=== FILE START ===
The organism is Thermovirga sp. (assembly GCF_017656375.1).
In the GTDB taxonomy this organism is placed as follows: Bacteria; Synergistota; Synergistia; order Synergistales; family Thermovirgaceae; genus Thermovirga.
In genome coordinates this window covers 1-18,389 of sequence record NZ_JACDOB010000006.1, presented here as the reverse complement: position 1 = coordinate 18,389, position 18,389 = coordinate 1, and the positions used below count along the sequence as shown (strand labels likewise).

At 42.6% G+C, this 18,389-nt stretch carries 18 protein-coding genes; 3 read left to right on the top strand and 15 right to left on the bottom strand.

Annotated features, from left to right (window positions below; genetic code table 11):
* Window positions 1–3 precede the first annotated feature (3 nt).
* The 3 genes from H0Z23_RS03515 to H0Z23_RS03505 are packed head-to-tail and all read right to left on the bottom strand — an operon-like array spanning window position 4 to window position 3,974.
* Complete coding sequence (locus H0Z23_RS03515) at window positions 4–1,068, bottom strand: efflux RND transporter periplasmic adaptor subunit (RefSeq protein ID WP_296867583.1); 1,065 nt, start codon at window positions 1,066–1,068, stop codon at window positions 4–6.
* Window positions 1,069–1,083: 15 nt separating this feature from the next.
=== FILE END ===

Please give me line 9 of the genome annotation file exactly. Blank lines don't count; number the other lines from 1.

* Window positions 1,069–1,083: 15 nt separating this feature from the next.